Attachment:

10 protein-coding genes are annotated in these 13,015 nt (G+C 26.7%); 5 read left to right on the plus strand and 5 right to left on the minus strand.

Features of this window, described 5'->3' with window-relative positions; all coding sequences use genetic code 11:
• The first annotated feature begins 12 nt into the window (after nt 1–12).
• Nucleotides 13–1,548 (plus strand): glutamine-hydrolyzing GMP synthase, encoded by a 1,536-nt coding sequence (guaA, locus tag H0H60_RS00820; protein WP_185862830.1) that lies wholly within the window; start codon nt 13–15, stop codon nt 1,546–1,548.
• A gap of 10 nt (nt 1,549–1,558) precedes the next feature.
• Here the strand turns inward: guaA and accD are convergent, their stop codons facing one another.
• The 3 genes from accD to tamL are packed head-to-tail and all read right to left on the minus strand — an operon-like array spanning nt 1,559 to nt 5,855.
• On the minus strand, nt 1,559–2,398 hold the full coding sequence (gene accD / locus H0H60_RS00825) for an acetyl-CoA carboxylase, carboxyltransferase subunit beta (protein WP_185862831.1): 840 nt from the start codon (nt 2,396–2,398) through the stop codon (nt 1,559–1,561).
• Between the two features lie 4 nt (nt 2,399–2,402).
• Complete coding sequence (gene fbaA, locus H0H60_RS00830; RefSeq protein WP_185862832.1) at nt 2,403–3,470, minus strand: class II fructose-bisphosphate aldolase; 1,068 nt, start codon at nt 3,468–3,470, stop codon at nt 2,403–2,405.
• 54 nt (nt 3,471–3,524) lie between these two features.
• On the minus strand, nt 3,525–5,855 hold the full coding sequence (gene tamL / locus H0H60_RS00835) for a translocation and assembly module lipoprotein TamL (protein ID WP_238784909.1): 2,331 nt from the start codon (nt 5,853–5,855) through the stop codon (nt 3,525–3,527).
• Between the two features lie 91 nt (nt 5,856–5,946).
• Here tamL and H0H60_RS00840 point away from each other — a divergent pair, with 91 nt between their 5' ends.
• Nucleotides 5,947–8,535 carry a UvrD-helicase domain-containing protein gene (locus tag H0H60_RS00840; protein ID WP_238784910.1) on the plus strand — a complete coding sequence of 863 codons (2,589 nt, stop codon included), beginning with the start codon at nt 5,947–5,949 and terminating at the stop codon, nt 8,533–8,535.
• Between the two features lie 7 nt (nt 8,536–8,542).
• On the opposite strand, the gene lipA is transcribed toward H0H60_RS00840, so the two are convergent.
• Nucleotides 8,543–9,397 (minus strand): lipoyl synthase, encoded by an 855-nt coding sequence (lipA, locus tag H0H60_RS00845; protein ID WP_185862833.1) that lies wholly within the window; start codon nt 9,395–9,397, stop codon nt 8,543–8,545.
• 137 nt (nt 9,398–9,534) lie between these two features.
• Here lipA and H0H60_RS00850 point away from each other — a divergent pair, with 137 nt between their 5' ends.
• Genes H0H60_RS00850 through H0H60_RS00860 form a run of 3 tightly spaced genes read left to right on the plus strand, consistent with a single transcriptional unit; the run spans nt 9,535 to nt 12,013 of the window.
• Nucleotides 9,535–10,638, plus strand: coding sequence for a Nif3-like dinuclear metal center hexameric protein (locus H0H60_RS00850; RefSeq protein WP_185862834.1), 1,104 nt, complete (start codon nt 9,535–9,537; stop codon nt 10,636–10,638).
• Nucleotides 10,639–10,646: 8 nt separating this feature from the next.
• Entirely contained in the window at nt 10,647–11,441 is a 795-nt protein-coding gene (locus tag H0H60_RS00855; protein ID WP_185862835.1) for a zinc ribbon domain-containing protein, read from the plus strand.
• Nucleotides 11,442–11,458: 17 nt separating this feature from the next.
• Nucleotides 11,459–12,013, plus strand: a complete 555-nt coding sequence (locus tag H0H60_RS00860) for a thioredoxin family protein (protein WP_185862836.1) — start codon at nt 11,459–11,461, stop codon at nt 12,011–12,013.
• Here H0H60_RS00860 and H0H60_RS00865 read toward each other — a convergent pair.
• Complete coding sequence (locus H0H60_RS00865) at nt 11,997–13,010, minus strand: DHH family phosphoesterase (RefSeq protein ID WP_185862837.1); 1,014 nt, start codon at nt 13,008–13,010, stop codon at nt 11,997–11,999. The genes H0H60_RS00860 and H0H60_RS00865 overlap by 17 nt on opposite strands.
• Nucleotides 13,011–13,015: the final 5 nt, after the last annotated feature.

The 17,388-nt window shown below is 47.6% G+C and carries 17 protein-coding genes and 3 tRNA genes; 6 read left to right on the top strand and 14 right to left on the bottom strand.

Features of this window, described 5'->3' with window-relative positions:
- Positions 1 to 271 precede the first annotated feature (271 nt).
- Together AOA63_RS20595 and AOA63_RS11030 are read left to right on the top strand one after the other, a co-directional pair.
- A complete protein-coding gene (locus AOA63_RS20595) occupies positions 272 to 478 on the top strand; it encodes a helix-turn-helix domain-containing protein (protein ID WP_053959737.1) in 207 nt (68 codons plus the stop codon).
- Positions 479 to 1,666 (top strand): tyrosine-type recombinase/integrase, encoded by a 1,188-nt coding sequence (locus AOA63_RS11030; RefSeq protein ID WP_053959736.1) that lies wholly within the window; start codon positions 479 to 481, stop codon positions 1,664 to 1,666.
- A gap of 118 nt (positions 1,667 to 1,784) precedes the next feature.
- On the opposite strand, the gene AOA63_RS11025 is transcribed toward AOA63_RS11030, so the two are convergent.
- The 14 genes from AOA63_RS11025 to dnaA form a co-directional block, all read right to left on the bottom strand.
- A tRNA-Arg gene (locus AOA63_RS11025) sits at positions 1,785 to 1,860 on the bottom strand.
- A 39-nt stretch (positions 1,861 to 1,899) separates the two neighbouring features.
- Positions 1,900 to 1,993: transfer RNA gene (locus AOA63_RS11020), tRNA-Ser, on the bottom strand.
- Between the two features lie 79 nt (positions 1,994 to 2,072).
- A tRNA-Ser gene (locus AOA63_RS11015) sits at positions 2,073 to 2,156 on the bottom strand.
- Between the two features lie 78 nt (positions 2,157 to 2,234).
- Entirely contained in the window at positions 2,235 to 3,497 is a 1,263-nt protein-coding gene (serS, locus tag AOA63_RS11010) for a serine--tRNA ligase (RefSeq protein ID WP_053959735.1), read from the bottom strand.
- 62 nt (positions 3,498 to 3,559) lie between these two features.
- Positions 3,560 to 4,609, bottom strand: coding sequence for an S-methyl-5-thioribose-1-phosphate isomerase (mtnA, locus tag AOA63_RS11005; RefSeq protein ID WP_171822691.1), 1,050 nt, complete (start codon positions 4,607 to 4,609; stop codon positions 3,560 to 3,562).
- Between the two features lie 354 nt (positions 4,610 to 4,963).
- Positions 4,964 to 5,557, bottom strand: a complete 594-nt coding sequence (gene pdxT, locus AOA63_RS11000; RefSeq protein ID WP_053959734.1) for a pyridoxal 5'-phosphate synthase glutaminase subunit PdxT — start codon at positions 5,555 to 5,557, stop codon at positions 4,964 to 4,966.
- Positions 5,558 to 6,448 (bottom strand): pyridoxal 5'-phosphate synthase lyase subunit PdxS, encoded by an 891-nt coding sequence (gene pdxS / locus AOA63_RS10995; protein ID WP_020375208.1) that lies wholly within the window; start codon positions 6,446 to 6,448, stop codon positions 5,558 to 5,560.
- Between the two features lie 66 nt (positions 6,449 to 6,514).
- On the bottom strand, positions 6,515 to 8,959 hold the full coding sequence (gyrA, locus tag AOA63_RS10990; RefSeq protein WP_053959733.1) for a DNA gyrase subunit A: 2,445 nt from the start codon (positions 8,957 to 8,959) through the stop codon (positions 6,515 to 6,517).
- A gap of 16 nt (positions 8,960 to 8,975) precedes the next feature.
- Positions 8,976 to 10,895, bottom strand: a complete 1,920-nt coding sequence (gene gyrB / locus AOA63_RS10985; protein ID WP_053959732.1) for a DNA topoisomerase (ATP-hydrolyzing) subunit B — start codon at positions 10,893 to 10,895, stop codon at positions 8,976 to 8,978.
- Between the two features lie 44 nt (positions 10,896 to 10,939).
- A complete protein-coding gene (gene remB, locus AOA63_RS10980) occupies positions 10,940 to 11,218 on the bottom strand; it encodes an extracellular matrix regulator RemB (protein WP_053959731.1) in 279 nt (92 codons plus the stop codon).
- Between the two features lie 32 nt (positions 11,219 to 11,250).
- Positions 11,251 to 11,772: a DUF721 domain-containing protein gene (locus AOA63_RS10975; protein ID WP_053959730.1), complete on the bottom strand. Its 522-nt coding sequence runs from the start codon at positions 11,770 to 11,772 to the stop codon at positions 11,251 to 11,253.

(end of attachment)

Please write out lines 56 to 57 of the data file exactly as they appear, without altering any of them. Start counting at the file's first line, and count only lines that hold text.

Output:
- A complete protein-coding gene (gene remB, locus AOA63_RS10980) occupies positions 10,940 to 11,218 on the bottom strand; it encodes an extracellular matrix regulator RemB (protein WP_053959731.1) in 279 nt (92 codons plus the stop codon).
- Between the two features lie 32 nt (positions 11,219 to 11,250).